ONLINE TICKET SALES ARE CLOSED. HOWEVER YOU ARE ABLE TO PURCHASE TICKETS AT THE EVENT TOMORROW MORNING. WE LOOK FORWARD TO SEEING YOU THERE!
Join the McCauley Family, EB advocates, and supporters for the 4th Annual Butterfly Breakfast at Applebees in Miller Place, NY on Saturday, October 13, 2018.
This event is a great way to support debra of America and those
with Epidermolysis Bullosa (EB) while enjoying a wonderful pancake breakfast!
Breakfast Tickets are:
$10 for Adults
$7 for Children
Seating is from 8:00 am - 9:00 am.
What is EB?
Epidermolysis Bullosa (ep-i-der-mo-lie-sis bu-low-suh), or EB, is a rare connective tissue disorder with many genetic and symptomatic variations. All types of EB share the major symptom of extremely fragile skin that blisters and tears from the slightest friction or trauma. Internal organs and bodily systems can also be seriously affected by the disease. EB is always painful, often pervasive and debilitating, and is in some cases lethal before the age of 30. There is currently no cure or treatment for EB. Pain management, wound care, and preventative bandaging are the only options available. Those born with Epidermolysis Bullosa are often called “Butterfly Children” because as the analogy goes, their skin is as fragile as the wings of a butterfly.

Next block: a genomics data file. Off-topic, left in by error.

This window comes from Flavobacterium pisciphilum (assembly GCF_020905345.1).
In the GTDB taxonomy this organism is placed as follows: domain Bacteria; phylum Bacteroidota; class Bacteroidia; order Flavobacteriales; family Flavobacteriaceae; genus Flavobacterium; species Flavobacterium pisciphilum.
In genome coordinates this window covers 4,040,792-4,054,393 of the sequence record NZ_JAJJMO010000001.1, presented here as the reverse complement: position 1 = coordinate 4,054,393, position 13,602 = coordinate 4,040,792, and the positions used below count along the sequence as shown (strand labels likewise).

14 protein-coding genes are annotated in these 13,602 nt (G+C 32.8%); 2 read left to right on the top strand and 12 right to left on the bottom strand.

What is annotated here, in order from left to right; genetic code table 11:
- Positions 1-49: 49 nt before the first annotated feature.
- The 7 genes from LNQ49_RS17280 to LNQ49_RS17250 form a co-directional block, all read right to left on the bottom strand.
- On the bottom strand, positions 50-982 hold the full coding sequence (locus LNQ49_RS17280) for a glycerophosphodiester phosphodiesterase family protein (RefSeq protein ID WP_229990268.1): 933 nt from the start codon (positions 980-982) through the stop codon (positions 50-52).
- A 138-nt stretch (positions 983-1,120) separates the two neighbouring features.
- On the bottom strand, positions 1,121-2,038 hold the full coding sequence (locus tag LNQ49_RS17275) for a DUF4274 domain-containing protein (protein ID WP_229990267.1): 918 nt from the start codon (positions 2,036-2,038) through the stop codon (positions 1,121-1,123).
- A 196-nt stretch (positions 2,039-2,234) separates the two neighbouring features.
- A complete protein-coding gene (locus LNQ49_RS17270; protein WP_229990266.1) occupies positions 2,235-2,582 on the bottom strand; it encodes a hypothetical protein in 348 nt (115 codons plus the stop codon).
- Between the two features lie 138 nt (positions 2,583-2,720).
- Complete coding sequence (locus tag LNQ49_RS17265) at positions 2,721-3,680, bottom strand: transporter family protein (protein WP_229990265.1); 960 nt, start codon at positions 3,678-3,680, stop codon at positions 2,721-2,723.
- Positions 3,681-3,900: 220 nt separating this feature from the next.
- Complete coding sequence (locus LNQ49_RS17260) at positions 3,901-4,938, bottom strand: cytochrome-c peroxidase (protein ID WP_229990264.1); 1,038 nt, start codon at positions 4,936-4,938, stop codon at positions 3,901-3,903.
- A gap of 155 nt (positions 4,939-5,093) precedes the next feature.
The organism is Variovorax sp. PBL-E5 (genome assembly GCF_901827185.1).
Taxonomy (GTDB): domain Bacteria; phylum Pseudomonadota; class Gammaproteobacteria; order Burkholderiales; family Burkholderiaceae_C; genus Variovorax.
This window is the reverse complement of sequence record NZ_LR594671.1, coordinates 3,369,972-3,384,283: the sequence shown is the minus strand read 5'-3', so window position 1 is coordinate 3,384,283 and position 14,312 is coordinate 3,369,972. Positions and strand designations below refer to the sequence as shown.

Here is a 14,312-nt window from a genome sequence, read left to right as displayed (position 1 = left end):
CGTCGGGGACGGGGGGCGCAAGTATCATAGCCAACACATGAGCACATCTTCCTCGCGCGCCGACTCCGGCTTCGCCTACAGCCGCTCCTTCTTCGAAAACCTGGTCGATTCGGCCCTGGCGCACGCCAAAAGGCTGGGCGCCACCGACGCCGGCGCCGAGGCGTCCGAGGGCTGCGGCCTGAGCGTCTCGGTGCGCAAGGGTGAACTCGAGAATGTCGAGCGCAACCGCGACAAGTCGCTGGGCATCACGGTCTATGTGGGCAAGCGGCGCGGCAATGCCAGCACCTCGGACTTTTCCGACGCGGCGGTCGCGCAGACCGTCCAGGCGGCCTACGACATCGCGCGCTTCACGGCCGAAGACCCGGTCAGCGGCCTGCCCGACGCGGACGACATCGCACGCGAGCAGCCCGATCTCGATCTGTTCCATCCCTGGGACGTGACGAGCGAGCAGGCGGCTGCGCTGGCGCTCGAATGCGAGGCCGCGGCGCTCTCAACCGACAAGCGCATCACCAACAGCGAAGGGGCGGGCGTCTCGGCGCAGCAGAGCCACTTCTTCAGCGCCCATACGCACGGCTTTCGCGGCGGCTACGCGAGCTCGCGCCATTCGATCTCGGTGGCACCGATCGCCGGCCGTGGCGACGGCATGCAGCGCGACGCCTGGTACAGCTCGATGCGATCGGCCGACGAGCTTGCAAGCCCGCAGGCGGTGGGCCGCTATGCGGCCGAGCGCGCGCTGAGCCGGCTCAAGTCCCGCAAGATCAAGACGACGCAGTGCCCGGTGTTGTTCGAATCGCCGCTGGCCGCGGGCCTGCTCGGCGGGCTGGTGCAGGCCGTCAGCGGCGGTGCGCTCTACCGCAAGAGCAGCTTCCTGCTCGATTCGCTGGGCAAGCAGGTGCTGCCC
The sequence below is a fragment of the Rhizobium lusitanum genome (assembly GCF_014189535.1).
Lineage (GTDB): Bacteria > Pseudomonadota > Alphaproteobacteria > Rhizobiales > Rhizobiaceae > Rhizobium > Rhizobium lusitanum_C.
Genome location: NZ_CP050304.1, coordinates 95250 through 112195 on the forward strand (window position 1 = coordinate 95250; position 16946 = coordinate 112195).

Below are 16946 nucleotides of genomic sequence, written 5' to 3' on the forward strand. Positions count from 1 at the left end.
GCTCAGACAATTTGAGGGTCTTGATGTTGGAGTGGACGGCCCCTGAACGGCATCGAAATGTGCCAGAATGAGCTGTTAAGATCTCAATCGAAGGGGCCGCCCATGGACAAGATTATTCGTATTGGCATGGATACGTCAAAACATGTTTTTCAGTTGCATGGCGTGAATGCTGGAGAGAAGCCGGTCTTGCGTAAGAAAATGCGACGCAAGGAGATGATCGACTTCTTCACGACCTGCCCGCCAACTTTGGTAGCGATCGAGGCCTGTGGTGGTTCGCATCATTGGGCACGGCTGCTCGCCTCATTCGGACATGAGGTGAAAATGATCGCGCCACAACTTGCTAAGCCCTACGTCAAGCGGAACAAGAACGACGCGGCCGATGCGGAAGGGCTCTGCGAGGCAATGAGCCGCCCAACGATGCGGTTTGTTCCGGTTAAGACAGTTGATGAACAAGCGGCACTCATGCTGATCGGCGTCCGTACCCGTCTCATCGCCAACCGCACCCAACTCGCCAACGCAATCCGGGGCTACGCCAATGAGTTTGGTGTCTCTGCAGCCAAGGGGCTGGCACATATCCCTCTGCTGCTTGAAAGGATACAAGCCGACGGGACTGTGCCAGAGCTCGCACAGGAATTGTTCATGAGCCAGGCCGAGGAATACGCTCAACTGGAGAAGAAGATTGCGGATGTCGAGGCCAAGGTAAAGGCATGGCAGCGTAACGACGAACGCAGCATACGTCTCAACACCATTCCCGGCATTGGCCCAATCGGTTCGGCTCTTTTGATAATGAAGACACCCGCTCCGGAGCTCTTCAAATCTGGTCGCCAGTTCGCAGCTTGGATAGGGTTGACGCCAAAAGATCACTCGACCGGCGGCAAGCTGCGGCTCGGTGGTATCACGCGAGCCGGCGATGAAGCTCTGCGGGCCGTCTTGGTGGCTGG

There are about 25,000 people living with EB in the US. It occurs in every racial and ethnic group and affects both genders equally. For a more in-depth and comprehensive understanding of Epidermolysis Bullosa, please also check out debra of America’s explanation by clicking here.
What is debra of America?
Because the cost of doing nothing is too great. This axiom defines debra of America's mission and directs all that we do. We are dedicated to improving the quality of life for those living with EB. To achieve our mission, we do two things in parallel: we provide free programs and services to the EB Community in the US, and fund the most innovative research directed at symptom relief and a systemic cure.
In 2017 alone, our largest program, the Wound Care Distribution Program, sent over $1 Million worth of specialized bandages. That translates to over 108,000 pieces of wound care sent to families across the US. Our research funding identified the genetic basis of EB and supports the science, which is at the forefront of gene and stem cell therapy, RNA repair, protein replacement, and inhibition of squamous cell carcinoma.